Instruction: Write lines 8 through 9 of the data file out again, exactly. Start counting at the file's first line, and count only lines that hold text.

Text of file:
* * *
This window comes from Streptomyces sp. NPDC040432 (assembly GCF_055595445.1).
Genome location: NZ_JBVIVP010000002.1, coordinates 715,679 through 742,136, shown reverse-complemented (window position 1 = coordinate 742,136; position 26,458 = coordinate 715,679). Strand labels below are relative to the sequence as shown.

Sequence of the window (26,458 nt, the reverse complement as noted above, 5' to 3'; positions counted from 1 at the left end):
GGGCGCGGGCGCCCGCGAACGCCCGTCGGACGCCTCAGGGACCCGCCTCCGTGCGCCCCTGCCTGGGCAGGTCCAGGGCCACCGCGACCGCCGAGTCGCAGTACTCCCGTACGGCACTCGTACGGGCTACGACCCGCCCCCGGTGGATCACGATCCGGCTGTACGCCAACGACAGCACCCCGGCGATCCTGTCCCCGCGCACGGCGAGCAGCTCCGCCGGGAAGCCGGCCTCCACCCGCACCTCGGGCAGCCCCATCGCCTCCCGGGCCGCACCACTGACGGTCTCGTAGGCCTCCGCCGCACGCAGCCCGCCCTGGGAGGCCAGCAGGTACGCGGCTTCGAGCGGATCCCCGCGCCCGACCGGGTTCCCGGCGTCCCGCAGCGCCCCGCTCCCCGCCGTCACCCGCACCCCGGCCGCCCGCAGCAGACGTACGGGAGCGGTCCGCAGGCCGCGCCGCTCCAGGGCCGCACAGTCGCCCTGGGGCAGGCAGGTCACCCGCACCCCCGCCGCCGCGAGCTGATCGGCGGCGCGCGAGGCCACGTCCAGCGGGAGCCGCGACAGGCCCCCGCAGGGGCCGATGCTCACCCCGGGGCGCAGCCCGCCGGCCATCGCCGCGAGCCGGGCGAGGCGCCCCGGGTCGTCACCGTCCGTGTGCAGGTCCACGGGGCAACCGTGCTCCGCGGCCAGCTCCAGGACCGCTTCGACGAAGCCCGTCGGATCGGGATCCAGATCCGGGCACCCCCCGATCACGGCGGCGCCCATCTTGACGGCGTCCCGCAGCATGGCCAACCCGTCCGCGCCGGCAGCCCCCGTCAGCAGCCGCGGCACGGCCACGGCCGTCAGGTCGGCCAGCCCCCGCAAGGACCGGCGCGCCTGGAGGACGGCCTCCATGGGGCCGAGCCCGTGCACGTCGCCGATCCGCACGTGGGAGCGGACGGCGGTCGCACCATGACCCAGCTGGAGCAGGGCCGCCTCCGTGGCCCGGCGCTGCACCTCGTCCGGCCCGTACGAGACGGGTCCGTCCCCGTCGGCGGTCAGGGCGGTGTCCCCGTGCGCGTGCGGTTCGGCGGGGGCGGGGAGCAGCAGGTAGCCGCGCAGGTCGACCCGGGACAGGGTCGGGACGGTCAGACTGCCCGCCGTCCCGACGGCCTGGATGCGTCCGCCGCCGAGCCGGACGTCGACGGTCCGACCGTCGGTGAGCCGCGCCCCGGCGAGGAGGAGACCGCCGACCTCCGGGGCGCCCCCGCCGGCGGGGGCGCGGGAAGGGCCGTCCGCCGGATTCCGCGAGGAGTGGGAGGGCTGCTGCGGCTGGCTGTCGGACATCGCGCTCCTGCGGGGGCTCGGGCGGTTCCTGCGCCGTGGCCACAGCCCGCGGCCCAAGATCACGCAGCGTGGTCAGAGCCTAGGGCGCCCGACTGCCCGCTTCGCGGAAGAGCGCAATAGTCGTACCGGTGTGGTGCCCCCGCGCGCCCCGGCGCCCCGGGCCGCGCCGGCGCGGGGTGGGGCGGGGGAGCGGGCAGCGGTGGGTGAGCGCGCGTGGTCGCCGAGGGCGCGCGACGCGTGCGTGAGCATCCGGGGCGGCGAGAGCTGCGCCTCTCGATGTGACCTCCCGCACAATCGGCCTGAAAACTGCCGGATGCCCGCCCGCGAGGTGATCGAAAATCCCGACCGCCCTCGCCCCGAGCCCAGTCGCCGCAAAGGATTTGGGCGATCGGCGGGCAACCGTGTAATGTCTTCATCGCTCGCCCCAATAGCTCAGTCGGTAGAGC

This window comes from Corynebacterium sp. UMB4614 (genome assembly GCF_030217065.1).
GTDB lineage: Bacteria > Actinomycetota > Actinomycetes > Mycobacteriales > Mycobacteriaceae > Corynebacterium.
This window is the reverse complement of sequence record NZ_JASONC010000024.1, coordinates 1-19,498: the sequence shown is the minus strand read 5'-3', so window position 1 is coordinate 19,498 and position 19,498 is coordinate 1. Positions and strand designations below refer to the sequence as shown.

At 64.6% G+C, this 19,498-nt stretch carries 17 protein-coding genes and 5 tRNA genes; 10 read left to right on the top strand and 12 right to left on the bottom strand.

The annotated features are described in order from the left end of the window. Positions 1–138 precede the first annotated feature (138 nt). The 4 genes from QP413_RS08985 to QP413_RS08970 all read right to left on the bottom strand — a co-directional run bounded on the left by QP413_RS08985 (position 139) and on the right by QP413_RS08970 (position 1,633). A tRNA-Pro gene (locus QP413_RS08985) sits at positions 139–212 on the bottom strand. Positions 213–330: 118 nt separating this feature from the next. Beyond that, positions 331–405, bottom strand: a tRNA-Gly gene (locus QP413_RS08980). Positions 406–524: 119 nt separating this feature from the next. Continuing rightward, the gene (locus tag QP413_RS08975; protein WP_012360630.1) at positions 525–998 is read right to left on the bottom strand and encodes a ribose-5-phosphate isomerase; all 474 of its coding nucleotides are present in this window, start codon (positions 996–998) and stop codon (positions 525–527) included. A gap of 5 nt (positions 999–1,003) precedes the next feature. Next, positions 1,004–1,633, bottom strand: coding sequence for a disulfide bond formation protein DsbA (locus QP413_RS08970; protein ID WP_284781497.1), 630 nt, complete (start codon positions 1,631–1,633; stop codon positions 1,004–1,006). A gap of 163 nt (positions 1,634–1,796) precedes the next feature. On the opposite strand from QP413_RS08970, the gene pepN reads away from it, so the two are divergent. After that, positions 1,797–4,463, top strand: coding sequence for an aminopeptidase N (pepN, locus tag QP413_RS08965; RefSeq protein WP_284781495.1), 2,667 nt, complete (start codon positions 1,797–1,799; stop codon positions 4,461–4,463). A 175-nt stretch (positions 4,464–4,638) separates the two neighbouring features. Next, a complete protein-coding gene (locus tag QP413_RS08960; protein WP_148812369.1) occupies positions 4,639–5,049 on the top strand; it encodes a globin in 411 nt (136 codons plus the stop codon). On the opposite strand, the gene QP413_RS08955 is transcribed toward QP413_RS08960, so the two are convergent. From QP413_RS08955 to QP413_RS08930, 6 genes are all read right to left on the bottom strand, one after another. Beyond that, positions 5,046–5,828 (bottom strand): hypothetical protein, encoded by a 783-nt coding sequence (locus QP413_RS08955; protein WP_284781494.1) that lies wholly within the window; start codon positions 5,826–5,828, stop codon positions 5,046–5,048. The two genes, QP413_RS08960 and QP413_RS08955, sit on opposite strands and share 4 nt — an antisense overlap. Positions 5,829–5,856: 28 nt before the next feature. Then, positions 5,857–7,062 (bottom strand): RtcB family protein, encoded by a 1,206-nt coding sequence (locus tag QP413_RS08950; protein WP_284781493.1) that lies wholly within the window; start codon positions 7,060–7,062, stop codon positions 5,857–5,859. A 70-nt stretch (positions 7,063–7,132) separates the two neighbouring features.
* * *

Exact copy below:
At 64.6% G+C, this 19,498-nt stretch carries 17 protein-coding genes and 5 tRNA genes; 10 read left to right on the top strand and 12 right to left on the bottom strand.

The annotated features are described in order from the left end of the window. Positions 1–138 precede the first annotated feature (138 nt). The 4 genes from QP413_RS08985 to QP413_RS08970 all read right to left on the bottom strand — a co-directional run bounded on the left by QP413_RS08985 (position 139) and on the right by QP413_RS08970 (position 1,633). A tRNA-Pro gene (locus QP413_RS08985) sits at positions 139–212 on the bottom strand. Positions 213–330: 118 nt separating this feature from the next. Beyond that, positions 331–405, bottom strand: a tRNA-Gly gene (locus QP413_RS08980). Positions 406–524: 119 nt separating this feature from the next. Continuing rightward, the gene (locus tag QP413_RS08975; protein WP_012360630.1) at positions 525–998 is read right to left on the bottom strand and encodes a ribose-5-phosphate isomerase; all 474 of its coding nucleotides are present in this window, start codon (positions 996–998) and stop codon (positions 525–527) included. A gap of 5 nt (positions 999–1,003) precedes the next feature. Next, positions 1,004–1,633, bottom strand: coding sequence for a disulfide bond formation protein DsbA (locus QP413_RS08970; protein ID WP_284781497.1), 630 nt, complete (start codon positions 1,631–1,633; stop codon positions 1,004–1,006). A gap of 163 nt (positions 1,634–1,796) precedes the next feature. On the opposite strand from QP413_RS08970, the gene pepN reads away from it, so the two are divergent. After that, positions 1,797–4,463, top strand: coding sequence for an aminopeptidase N (pepN, locus tag QP413_RS08965; RefSeq protein WP_284781495.1), 2,667 nt, complete (start codon positions 1,797–1,799; stop codon positions 4,461–4,463). A 175-nt stretch (positions 4,464–4,638) separates the two neighbouring features. Next, a complete protein-coding gene (locus tag QP413_RS08960; protein WP_148812369.1) occupies positions 4,639–5,049 on the top strand; it encodes a globin in 411 nt (136 codons plus the stop codon). On the opposite strand, the gene QP413_RS08955 is transcribed toward QP413_RS08960, so the two are convergent. From QP413_RS08955 to QP413_RS08930, 6 genes are all read right to left on the bottom strand, one after another. Beyond that, positions 5,046–5,828 (bottom strand): hypothetical protein, encoded by a 783-nt coding sequence (locus QP413_RS08955; protein WP_284781494.1) that lies wholly within the window; start codon positions 5,826–5,828, stop codon positions 5,046–5,048. The two genes, QP413_RS08960 and QP413_RS08955, sit on opposite strands and share 4 nt — an antisense overlap. Positions 5,829–5,856: 28 nt before the next feature. Then, positions 5,857–7,062 (bottom strand): RtcB family protein, encoded by a 1,206-nt coding sequence (locus tag QP413_RS08950; protein WP_284781493.1) that lies wholly within the window; start codon positions 7,060–7,062, stop codon positions 5,857–5,859. A 70-nt stretch (positions 7,063–7,132) separates the two neighbouring features.